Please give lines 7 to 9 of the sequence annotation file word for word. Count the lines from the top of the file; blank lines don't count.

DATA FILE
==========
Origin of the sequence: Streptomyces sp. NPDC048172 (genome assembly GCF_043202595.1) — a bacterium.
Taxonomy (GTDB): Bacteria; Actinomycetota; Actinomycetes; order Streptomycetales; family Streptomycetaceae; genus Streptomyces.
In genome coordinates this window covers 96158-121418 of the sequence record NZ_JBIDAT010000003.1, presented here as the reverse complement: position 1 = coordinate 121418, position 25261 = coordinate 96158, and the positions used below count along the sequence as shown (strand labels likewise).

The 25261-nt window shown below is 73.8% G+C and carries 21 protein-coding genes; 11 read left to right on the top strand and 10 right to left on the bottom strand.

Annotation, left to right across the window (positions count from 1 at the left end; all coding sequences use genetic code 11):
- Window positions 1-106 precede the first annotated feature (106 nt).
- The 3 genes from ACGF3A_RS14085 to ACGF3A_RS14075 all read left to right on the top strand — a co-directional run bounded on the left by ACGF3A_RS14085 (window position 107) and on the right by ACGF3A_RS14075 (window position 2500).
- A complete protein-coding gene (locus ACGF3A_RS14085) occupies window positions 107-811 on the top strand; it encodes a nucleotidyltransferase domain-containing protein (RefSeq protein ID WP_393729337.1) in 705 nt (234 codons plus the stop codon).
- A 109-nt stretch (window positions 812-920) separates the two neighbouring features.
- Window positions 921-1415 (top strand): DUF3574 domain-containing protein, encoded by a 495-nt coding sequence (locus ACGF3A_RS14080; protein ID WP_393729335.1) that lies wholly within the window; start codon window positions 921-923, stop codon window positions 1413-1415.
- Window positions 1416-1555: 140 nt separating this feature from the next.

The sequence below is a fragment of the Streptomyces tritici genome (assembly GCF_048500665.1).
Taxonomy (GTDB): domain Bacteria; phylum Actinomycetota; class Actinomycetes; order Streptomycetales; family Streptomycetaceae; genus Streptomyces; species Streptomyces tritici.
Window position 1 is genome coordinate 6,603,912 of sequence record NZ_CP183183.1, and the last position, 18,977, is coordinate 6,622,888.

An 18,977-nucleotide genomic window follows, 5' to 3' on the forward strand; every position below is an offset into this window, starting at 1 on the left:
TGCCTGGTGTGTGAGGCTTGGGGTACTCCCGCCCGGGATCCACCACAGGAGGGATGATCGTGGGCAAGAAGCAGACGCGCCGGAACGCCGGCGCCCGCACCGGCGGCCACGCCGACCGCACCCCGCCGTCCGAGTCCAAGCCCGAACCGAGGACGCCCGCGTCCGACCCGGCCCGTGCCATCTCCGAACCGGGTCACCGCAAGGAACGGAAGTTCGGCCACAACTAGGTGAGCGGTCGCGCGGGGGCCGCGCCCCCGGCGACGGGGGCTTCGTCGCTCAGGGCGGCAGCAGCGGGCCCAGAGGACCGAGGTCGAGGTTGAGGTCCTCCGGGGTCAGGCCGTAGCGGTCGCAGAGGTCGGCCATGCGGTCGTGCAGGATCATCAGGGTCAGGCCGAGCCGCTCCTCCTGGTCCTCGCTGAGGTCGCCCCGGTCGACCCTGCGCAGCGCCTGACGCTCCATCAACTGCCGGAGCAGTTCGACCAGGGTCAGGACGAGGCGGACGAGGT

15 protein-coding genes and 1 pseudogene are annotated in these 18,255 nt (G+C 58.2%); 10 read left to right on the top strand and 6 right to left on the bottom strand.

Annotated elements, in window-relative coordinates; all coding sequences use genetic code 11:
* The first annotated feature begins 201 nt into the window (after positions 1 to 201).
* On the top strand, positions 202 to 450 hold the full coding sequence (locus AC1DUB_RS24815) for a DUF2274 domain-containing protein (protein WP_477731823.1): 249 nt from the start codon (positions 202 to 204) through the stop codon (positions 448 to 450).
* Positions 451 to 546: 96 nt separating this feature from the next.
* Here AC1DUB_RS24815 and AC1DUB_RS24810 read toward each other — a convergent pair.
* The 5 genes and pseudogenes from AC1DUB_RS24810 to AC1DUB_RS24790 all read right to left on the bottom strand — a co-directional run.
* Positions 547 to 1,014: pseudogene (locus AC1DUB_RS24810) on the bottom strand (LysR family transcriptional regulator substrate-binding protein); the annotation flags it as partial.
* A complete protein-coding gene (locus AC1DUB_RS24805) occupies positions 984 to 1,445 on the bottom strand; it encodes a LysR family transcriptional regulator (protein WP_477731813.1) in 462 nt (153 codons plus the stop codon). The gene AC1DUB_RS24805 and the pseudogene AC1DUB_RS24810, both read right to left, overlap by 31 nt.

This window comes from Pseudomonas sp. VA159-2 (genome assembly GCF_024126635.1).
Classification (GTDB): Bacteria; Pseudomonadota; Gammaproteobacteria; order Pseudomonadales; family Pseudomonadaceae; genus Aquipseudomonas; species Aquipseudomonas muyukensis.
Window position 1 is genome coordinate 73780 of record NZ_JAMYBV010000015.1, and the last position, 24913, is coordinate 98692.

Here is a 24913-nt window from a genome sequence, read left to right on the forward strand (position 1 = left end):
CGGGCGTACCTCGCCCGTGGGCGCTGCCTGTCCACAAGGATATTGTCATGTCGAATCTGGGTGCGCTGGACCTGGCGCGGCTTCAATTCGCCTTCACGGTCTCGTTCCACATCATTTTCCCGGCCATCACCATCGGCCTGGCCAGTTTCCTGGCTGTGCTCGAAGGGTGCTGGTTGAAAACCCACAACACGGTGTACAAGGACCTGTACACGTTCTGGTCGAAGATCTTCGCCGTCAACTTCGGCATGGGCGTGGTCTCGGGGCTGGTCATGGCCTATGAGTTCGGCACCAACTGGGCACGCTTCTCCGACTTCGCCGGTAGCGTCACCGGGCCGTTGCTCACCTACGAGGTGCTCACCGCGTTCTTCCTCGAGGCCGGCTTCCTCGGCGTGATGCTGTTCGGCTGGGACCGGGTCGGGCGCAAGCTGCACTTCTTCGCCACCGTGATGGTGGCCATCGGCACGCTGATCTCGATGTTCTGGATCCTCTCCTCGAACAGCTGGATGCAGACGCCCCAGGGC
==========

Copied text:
- The 3 genes from ACGF3A_RS14085 to ACGF3A_RS14075 all read left to right on the top strand — a co-directional run bounded on the left by ACGF3A_RS14085 (window position 107) and on the right by ACGF3A_RS14075 (window position 2500).
- A complete protein-coding gene (locus ACGF3A_RS14085) occupies window positions 107-811 on the top strand; it encodes a nucleotidyltransferase domain-containing protein (RefSeq protein ID WP_393729337.1) in 705 nt (234 codons plus the stop codon).
- A 109-nt stretch (window positions 812-920) separates the two neighbouring features.